Where do you set your chipbreaker?

I was taught to set it at 1/16 for a finish plane, but Chris Schwarz has other ideas.
http://www.popularwoodworking.com/woodworking-blogs/chris-schwarz-blog/reconsidering-chipbreakers-as-not-totally-evil
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On 10/8/2013 3:09 PM, Michael wrote:

...
That basically follows my earlier empirical observations plus learned early on that fitting it to the blade so there was no catching area was essential.
The reason to have to set it back so far to avoid clogging is that typically they don't fit precisely against the blade so there is a big (in relative terms compared to a shaving) gap there...
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On 10/8/2013 5:03 PM, dpb wrote:

And that's kinda the problem, isn't it? I mean with respect to clogging. The author goes on about hating chip breakers because they always clog, but if you mate them properly to the blade (absolutely NO gap!) they won't do that, and you can put them as close to the tip of the blade as you want to address the problem for which they were designed, which is minimizing tear-out. I spend as much time flattening and honing the mating surface of my chip breakers as I do flattening the backs of my plane blades, and I've never had a problem with clogging as long as the mating surfaces are correct.
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On 10/11/2013 9:09 PM, Steve Turner wrote: ...

Well, yes; I was taught from the git-go that fitting the breaker to the blade was part of tuning up a plane...
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On 10/11/2013 10:09 PM, Steve Turner wrote:

Ahhhh finally remember the guys name, Graham Blackburn. Was excellent at explaining the chip breaker being the absolute way to solve tearout.. of course I can't get it to work the way he did, and I next bought a bevel up Lee Valley jack... but he did work some very , very tough figured maple and no tearout during the show. so I think the guy is clearly a good guy to learn from.
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2 days after I post Blackburn's name you "remember" it? Aren't you special. Art
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As an expert on what I believe, and someone who doesn't differentiate between 2 days and instantly, and who resorts to a DH0 level of argument, you're in a fine position to be calling others an idiot. Art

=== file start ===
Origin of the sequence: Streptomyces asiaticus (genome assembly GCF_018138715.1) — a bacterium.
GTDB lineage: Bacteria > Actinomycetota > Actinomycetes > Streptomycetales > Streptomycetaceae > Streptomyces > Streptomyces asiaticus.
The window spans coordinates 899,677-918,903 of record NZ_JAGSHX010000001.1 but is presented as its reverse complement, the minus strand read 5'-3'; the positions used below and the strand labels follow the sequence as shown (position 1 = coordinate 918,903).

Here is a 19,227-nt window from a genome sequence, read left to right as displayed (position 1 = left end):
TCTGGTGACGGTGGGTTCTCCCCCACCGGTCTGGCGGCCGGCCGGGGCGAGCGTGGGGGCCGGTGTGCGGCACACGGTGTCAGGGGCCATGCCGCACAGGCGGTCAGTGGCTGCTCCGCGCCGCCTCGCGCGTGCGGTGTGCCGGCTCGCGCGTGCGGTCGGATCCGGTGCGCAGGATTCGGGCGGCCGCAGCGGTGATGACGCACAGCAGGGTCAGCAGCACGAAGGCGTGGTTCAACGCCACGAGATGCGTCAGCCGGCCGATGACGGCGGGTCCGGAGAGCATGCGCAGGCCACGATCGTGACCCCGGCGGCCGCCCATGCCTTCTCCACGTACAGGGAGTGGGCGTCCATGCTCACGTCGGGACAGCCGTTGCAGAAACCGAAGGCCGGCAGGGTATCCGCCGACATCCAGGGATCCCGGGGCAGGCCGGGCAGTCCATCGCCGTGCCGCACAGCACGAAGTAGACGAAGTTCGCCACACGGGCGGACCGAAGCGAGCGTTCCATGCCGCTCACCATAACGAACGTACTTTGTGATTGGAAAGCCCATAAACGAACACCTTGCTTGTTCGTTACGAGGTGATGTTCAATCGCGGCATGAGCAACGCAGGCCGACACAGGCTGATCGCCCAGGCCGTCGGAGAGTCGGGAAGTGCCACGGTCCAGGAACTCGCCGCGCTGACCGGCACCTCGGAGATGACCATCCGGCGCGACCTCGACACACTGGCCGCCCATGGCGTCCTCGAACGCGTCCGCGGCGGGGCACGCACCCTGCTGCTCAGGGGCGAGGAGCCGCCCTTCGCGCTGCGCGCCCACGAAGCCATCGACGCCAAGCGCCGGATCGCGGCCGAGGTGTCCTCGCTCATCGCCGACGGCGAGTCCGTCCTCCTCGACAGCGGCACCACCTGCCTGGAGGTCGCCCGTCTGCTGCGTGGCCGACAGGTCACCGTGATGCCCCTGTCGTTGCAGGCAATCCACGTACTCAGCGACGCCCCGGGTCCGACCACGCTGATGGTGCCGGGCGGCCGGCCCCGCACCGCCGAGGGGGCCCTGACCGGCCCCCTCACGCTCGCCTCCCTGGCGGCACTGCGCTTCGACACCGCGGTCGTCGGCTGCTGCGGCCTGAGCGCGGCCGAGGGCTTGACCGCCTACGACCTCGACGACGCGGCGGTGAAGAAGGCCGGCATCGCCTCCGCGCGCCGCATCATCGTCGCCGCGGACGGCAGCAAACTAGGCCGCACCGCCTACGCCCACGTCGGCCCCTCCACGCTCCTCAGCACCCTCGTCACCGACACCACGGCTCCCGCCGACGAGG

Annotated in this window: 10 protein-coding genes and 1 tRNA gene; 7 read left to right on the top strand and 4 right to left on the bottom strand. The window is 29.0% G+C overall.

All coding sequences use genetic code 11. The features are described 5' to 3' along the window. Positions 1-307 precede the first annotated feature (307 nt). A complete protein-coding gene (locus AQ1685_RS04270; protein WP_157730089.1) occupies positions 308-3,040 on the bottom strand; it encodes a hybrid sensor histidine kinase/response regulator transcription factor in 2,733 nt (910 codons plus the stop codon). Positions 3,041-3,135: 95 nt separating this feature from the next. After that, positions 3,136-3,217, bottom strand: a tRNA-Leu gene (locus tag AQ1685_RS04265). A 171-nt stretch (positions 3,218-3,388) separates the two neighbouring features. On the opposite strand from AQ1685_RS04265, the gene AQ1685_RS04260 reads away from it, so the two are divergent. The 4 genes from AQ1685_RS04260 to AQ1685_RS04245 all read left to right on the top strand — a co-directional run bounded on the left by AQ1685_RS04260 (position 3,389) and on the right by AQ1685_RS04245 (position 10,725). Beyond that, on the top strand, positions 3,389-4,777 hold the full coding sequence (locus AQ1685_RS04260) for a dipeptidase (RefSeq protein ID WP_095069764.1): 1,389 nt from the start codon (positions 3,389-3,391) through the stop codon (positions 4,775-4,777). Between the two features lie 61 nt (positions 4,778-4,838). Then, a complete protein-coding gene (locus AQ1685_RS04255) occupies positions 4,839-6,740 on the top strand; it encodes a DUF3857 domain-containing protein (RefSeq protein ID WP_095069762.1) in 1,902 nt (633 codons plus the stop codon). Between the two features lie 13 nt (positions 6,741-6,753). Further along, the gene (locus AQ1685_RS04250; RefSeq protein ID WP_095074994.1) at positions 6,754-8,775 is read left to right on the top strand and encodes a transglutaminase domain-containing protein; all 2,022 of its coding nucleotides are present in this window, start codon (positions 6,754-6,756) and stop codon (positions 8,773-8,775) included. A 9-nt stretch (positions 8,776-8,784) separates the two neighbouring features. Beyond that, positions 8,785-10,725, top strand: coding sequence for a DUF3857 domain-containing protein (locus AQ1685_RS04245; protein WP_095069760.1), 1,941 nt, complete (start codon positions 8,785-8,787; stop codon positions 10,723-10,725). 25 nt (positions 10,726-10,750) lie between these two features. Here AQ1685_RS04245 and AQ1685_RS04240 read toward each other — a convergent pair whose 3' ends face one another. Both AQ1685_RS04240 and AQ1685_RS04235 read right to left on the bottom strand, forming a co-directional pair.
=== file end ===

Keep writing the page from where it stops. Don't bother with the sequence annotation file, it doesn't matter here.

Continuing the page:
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The post never made it here...
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On 10/14/2013 10:29 PM, phorbin wrote:

It happens.
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says...

'just a terse indication that posts don't necessarily propagate everywhere.
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On 10/8/2013 4:09 PM, Michael wrote:

That goes along with an Englishman (can't remember his name) preached the same years ago at a ww show.
I have not had luck getting them that tight. I still tear out.. I have a bench that the boards are glued up in opposite orientation. Even across the grain the maple is tearing out. I tried it, and it did not resolve the problem. Nasty, since even a scraper tears out the grain.
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Graham Blackburn? Art
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"Artemus" wrote in message After you receive a registration confirmation Email, Make your checks payable to "NWA" and send them to:
NWA PO Box 246 Rexford, NY 12148
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"Artemus" wrote in message After you receive a registration confirmation Email, Make your checks payable to "NWA" and send them to:
NWA PO Box 246 Rexford, NY 12148
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On 10/8/2013 4:09 PM, Michael wrote:

That goes along with an Englishman (can't remember his name) preached the same years ago at a ww show.
I have not had luck getting them that tight. I still tear out.. I have a bench that the boards are glued up in opposite orientation. Even across the grain the maple is tearing out. I tried it, and it did not resolve the problem. Nasty, since even a scraper tears out the grain.
--
Jeff

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